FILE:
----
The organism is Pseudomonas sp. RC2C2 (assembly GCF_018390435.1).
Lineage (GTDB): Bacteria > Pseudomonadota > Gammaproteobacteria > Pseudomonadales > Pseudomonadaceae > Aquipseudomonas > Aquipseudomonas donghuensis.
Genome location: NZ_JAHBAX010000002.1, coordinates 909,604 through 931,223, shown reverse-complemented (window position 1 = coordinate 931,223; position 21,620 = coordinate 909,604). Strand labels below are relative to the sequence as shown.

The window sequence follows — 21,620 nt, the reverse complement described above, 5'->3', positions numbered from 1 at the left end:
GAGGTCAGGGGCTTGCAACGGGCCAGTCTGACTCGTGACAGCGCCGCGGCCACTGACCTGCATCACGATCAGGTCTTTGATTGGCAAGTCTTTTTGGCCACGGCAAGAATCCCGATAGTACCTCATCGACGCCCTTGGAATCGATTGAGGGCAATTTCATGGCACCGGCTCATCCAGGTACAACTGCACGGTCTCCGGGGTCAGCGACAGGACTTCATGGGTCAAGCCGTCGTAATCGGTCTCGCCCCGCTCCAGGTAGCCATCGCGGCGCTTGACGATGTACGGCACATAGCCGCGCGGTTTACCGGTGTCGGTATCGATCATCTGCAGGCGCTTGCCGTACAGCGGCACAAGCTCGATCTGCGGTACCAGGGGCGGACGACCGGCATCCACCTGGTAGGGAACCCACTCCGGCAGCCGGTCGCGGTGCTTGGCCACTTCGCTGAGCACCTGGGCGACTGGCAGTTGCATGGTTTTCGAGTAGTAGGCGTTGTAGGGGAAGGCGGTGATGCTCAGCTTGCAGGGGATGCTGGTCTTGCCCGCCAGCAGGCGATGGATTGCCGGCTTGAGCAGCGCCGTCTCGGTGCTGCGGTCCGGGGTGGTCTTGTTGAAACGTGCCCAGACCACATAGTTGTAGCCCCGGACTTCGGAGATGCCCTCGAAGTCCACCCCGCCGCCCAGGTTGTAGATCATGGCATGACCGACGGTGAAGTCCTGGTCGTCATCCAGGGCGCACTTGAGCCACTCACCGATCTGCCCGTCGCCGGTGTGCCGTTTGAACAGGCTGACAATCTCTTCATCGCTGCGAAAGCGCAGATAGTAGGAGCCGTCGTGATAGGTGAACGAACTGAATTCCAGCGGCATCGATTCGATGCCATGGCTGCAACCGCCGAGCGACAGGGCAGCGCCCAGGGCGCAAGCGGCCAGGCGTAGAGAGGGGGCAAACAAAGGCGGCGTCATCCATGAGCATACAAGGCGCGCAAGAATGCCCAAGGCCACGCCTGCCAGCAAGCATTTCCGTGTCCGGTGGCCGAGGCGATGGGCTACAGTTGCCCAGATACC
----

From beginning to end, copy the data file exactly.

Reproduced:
The organism is Pseudomonas sp. RC2C2 (assembly GCF_018390435.1).
Lineage (GTDB): Bacteria > Pseudomonadota > Gammaproteobacteria > Pseudomonadales > Pseudomonadaceae > Aquipseudomonas > Aquipseudomonas donghuensis.
Genome location: NZ_JAHBAX010000002.1, coordinates 909,604 through 931,223, shown reverse-complemented (window position 1 = coordinate 931,223; position 21,620 = coordinate 909,604). Strand labels below are relative to the sequence as shown.

The window sequence follows — 21,620 nt, the reverse complement described above, 5'->3', positions numbered from 1 at the left end:
GAGGTCAGGGGCTTGCAACGGGCCAGTCTGACTCGTGACAGCGCCGCGGCCACTGACCTGCATCACGATCAGGTCTTTGATTGGCAAGTCTTTTTGGCCACGGCAAGAATCCCGATAGTACCTCATCGACGCCCTTGGAATCGATTGAGGGCAATTTCATGGCACCGGCTCATCCAGGTACAACTGCACGGTCTCCGGGGTCAGCGACAGGACTTCATGGGTCAAGCCGTCGTAATCGGTCTCGCCCCGCTCCAGGTAGCCATCGCGGCGCTTGACGATGTACGGCACATAGCCGCGCGGTTTACCGGTGTCGGTATCGATCATCTGCAGGCGCTTGCCGTACAGCGGCACAAGCTCGATCTGCGGTACCAGGGGCGGACGACCGGCATCCACCTGGTAGGGAACCCACTCCGGCAGCCGGTCGCGGTGCTTGGCCACTTCGCTGAGCACCTGGGCGACTGGCAGTTGCATGGTTTTCGAGTAGTAGGCGTTGTAGGGGAAGGCGGTGATGCTCAGCTTGCAGGGGATGCTGGTCTTGCCCGCCAGCAGGCGATGGATTGCCGGCTTGAGCAGCGCCGTCTCGGTGCTGCGGTCCGGGGTGGTCTTGTTGAAACGTGCCCAGACCACATAGTTGTAGCCCCGGACTTCGGAGATGCCCTCGAAGTCCACCCCGCCGCCCAGGTTGTAGATCATGGCATGACCGACGGTGAAGTCCTGGTCGTCATCCAGGGCGCACTTGAGCCACTCACCGATCTGCCCGTCGCCGGTGTGCCGTTTGAACAGGCTGACAATCTCTTCATCGCTGCGAAAGCGCAGATAGTAGGAGCCGTCGTGATAGGTGAACGAACTGAATTCCAGCGGCATCGATTCGATGCCATGGCTGCAACCGCCGAGCGACAGGGCAGCGCCCAGGGCGCAAGCGGCCAGGCGTAGAGAGGGGGCAAACAAAGGCGGCGTCATCCATGAGCATACAAGGCGCGCAAGAATGCCCAAGGCCACGCCTGCCAGCAAGCATTTCCGTGTCCGGTGGCCGAGGCGATGGGCTACAGTTGCCCAGATACC